Mola emerged as chief diplomat, shuttling between the Falange, Army of Africa, and skeptical officers. The Falange were persuaded to join the rebellion due to growing repression from the Republic. Their leader, José Antonio Primo de Rivera, is imprisoned on bogus weapons charges.
With the loyalty of the military and right-wing factions secured, Franco finally blessed the coup in early July 1936. The date was set for late July, though plans were accelerated by the murder of respected conservative legislator Calvo Sotelo by the Republic’s political police.
On July 14, General Franco travels from the Canary Islands to Morocco. Virtually all officers, and the 30,000 strong Army of Africa, back the rebels. The plot is discovered on July 17 and immediately put into action. Dozens of loyalist officers are killed. Morocco falls in a day.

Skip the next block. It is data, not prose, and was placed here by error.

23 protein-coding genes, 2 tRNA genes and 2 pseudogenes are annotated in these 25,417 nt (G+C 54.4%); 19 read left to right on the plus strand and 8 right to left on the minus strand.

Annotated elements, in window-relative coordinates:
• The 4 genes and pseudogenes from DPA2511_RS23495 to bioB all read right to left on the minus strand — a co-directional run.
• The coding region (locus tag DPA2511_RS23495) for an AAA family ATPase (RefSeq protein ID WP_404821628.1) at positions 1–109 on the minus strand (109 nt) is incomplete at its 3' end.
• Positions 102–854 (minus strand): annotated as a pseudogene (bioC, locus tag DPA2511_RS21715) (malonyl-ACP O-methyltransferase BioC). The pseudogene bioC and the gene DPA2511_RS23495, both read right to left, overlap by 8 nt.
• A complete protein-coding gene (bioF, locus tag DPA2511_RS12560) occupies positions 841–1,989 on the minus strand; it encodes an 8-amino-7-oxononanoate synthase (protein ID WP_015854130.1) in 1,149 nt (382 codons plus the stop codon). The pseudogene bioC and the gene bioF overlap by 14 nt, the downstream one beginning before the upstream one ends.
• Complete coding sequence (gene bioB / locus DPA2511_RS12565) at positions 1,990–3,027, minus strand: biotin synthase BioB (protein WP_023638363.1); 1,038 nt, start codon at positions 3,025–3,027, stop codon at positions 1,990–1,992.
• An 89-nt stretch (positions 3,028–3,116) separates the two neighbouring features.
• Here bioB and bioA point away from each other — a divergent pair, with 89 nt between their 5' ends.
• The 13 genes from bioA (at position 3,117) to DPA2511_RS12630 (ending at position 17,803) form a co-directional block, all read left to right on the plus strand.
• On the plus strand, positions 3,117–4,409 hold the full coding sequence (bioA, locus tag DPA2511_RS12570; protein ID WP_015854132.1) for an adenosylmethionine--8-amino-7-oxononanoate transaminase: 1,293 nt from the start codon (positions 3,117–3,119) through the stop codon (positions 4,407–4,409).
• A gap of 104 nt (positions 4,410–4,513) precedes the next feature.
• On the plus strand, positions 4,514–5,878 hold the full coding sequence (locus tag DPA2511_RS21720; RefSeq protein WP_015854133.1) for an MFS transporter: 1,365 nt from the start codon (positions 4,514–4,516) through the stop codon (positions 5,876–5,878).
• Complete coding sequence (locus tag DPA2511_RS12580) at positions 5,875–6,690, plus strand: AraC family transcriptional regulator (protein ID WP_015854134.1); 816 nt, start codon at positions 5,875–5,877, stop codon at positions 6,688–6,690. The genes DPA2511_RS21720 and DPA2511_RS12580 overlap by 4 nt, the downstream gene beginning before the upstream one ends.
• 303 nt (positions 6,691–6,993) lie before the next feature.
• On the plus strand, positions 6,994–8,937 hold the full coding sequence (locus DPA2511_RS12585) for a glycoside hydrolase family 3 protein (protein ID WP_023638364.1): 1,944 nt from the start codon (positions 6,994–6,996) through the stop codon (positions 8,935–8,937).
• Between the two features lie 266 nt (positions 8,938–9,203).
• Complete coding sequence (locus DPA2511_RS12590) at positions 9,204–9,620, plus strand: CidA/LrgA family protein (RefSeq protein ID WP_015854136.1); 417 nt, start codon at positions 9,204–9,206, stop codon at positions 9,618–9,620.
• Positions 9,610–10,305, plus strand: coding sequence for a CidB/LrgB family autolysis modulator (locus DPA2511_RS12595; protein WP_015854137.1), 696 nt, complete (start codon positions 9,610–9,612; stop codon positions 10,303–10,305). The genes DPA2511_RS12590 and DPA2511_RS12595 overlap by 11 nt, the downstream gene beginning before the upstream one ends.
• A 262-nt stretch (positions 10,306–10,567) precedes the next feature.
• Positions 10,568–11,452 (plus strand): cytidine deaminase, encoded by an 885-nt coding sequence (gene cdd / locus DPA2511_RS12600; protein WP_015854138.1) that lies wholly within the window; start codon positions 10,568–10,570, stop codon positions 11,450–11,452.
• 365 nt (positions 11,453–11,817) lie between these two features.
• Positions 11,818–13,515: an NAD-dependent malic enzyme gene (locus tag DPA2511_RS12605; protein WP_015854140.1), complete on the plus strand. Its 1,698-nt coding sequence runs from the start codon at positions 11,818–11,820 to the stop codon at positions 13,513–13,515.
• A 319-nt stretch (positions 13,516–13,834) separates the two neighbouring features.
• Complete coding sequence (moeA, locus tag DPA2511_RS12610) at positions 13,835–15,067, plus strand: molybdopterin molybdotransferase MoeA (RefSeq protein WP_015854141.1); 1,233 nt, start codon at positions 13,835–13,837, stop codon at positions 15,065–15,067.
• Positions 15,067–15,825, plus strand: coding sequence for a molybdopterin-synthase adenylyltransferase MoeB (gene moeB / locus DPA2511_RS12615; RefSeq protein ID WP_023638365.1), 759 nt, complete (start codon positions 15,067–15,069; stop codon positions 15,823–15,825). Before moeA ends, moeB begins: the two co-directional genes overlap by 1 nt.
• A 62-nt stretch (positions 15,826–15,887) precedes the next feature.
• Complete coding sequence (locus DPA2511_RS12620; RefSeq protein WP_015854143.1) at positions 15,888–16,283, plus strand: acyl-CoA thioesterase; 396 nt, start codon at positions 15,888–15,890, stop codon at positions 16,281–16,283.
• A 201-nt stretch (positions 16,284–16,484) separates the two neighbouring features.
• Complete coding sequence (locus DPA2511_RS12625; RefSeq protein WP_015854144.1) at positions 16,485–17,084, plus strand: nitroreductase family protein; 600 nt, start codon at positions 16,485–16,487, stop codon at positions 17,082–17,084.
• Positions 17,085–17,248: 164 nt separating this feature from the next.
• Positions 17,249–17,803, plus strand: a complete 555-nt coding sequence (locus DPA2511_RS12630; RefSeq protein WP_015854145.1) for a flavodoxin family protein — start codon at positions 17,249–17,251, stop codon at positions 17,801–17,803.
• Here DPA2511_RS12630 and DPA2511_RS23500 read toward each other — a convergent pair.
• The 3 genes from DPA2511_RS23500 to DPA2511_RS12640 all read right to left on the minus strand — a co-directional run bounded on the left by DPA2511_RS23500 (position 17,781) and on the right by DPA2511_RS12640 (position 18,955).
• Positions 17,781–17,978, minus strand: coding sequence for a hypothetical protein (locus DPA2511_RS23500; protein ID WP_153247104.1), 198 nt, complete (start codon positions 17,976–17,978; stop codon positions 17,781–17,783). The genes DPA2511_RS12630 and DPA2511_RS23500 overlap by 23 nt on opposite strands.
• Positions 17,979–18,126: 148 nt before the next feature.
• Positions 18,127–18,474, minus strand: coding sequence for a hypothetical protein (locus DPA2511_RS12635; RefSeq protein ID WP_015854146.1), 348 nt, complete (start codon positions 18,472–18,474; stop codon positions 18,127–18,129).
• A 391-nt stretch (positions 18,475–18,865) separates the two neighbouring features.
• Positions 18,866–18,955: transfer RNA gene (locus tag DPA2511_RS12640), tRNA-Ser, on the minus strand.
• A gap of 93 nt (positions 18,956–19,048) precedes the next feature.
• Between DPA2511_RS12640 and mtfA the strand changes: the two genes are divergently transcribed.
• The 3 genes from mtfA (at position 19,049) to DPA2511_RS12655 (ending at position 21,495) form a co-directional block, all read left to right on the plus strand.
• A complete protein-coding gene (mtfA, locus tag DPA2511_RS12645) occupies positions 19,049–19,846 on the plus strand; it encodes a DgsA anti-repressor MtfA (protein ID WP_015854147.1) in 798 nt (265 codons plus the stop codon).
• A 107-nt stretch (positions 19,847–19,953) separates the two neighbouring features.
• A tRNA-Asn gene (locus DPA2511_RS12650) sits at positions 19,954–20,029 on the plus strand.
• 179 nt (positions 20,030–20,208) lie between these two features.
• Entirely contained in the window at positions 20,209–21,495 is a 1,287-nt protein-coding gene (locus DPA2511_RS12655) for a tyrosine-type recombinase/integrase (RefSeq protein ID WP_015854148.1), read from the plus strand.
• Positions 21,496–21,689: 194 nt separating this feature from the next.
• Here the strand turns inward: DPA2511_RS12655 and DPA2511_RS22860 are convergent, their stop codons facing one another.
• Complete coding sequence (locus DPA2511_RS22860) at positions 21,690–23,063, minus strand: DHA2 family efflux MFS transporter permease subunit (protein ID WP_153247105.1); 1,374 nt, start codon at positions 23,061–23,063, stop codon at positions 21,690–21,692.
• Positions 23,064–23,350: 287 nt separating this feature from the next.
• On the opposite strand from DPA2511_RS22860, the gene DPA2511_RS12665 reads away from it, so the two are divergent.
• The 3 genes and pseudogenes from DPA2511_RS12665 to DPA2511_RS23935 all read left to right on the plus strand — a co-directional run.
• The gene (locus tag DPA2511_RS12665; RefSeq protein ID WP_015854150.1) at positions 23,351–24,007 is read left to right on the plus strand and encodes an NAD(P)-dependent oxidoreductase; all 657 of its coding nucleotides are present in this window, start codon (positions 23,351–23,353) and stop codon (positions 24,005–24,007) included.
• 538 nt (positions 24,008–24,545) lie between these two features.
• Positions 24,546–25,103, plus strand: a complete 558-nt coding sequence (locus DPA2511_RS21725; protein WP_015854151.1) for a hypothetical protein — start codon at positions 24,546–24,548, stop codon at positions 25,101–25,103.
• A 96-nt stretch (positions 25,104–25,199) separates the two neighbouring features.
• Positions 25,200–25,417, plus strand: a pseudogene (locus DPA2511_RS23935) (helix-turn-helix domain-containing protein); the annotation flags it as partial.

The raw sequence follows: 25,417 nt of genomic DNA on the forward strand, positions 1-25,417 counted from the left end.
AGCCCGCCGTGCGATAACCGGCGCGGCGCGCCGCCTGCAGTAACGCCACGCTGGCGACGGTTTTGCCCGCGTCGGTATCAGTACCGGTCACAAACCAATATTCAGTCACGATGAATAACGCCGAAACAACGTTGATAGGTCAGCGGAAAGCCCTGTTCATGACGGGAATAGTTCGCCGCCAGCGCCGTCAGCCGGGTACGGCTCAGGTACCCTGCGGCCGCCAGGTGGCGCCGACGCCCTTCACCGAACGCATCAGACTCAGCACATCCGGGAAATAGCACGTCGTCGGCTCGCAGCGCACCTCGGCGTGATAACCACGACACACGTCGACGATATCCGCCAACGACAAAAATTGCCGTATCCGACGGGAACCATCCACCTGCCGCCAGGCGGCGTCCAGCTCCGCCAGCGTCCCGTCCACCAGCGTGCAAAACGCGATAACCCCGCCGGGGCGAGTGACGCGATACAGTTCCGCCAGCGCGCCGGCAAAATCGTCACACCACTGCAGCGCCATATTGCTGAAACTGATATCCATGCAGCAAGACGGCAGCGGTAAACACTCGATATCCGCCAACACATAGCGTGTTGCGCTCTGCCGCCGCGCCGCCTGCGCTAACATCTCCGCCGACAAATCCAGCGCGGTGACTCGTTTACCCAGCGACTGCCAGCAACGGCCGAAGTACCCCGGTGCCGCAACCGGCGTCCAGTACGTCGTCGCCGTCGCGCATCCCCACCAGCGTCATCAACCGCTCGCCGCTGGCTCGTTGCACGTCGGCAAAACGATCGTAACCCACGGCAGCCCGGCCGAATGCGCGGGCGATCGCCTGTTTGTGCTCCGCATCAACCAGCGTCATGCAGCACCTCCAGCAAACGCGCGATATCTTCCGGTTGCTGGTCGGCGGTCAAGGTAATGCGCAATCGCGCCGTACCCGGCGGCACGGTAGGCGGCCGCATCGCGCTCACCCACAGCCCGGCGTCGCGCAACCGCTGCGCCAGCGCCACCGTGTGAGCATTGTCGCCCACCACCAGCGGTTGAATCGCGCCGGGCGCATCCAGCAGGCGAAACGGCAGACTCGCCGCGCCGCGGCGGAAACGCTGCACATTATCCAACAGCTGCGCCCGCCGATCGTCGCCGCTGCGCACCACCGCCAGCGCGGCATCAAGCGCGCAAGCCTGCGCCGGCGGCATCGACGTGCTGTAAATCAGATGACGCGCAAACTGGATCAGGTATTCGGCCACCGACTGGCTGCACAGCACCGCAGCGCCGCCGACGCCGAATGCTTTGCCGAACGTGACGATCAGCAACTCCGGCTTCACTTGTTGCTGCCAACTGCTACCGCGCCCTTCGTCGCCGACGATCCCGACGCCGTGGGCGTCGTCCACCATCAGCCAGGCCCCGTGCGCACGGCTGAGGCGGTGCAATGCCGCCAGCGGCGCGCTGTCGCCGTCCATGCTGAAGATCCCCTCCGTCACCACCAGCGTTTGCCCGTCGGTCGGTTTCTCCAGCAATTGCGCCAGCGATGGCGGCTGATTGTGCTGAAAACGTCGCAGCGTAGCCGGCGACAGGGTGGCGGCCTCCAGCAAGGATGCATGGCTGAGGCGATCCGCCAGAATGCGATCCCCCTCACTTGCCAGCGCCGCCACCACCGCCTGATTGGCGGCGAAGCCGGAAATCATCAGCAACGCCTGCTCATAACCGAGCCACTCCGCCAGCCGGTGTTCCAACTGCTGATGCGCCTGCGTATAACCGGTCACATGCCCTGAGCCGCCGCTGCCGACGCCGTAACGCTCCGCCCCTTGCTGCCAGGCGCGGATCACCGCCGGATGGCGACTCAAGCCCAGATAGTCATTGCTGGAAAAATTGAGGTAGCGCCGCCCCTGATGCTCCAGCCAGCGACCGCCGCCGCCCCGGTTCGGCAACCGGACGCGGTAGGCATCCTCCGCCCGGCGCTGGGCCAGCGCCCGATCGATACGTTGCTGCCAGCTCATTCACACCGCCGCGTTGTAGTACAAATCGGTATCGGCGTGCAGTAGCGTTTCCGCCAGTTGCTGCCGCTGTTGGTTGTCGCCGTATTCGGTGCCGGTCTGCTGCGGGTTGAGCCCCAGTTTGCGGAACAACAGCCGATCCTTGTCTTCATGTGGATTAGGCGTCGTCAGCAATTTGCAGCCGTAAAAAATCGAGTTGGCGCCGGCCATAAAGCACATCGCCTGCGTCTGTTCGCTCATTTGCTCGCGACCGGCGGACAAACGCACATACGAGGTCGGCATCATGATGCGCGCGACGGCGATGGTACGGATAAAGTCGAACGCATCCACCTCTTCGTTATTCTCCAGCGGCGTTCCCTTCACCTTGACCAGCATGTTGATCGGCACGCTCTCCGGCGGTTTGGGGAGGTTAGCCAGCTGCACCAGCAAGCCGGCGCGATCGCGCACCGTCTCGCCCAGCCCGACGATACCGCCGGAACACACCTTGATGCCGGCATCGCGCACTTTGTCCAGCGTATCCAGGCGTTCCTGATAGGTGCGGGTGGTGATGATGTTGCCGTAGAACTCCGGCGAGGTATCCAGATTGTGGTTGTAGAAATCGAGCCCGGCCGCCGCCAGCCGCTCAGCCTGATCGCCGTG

Though the coup planners secured the support of nearly 90% of Spain’s officers, among the enlisted they were less successful. Navy sailors, hearing of the coup, kill their officers and toss them overboard. Only a few vessels remain under rebel command. The air force splits.
While rebel seizure of Morocco was swift, the coup bogged down in peninsular Spain. Most major cities had only small military garrisons. Although the loyalty of these officers to the rebels was near-uniform, they had to wait for reinforcements from the main force in Morocco.
On July 18, the problems with rebel’s plan become obvious: although they control the most elite forces in the Spanish Army, the loss of the Navy prevented them from being transported back to Spain. City garrisons were stranded in a sea of hostile police, militias, and civilians.